NKF Reports Emerging Trends in Workplace Strategy

Approaches to maximizing the effectiveness of office space have been influenced by the need to plan for variety and flexibility, to appeal to a multi-generational workforce.

By Scott Baltic

Workspace StrategiesEconomic changes have influenced workspace strategies, from the remote-working trend of the mid-’90s and up to the Great Recession, to the following trend toward the densification of office space. The goal of current workplace strategy is to align a company’s work environment with the flexible needs of a multi-generational workforce, according to a new report from Newmark Knight Frank. The report was written by Tamar Moy, senior managing director of workplace strategy, Stephanie Jennings, managing director of research, and Jonathan Mazur, senior managing director of research.

This evolution is in parallel with the widening popularity of the workplace strategy practice itself. Whereas in the early era of workplace strategy, the focus was narrowly on space requirements, a modern approach encompasses five key components:

  • Portfolio: occupying office spaces across multiple buildings and/or markets and creating synergies among them.
  • Planning: deciding on floor plan layouts and allocating individual and shared spaces effectively.
  • Work mode: exploring alternative ways of working, including virtual working, co-working and activity-based working. One goal is to encourage employees to move around the workplace and not perform all office tasks in one place.
  • Design: using the physical and virtual workplaces to improve health and wellness, client engagement, and branding.
  • Change management: Facilitating the transition to a new workplace model.

To draw employees back to the workplace, a priority is creating experiential workplace environments, and one tool there is hospitality-based design. Such features can include “community rooms, pantries with healthy food options, social spaces like coffee bars, and creative design such as lounges designed with hotel lobby features.

Workplace automation continues to drive lower headcounts and less need for space, for example, among law firms. The report notes that “of 21 law firm deals over 100,000 square feet signed since 2014 in New York, 13 have decreased occupancy, in part because of technology, but also because of the macro trend to increase workplace efficiency.” Rentable square footage per attorney has decreased from 1,000 to 700 on average and often less than that.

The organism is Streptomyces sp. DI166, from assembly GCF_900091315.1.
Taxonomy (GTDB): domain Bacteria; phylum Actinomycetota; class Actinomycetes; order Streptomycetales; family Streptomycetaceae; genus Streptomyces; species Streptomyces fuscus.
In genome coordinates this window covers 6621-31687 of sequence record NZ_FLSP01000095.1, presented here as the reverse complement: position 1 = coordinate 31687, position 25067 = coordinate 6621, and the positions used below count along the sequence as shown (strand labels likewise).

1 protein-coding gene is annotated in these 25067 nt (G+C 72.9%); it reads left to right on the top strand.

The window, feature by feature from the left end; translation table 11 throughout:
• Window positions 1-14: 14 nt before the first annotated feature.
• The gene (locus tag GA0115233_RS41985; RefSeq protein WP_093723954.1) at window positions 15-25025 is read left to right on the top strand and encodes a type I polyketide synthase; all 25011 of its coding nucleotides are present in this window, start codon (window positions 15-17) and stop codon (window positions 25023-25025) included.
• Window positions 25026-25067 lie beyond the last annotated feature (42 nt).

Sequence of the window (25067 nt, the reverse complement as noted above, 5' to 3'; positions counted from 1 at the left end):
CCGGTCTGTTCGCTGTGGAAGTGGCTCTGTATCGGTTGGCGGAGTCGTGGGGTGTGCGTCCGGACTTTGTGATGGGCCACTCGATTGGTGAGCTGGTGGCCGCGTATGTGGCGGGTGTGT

Tech companies, historically leaders in workplace strategy innovation, are looking to design “individual and shared spaces for focused work to balance the open, collaborative areas. They still prefer open seating, but aim to provide individuals with tools at their desk to promote concentration or ‘quiet-together’ spaces akin to libraries.”

Further evidence

Recent stories bolster NKF’s thesis that workplace strategy is becoming both more sophisticated and more widespread.

Last June, JLL formed its first Workplace Strategy Council, which will bring together preferred suppliers in such areas as architecture, lighting and furniture to collaborate with the firm in meeting its clients’ workplace environment needs.

Last September, Perkins+Will appointed a then-new director of business development/corporate interiors. Brigitte Beltran is accredited as a Master of Corporate Real Estate in Workplace Strategy.

And in October, a CBRE report focused on office trends in the legal sector noted that Am Law 100 firms shrank their total office space by about 2 million square feet between 2016 and 2017. At least in part, the change was driven by smaller individual offices and a reduction in the number of legal secretaries.

To minimize risk around uncertain headcount requirements, many law firms are focused on creating agile workplace strategies through configurable office design and flexible lease structures,” CBRE Law Firm Practice Group Global Chair Jamie Georgas stated in connection with the report.

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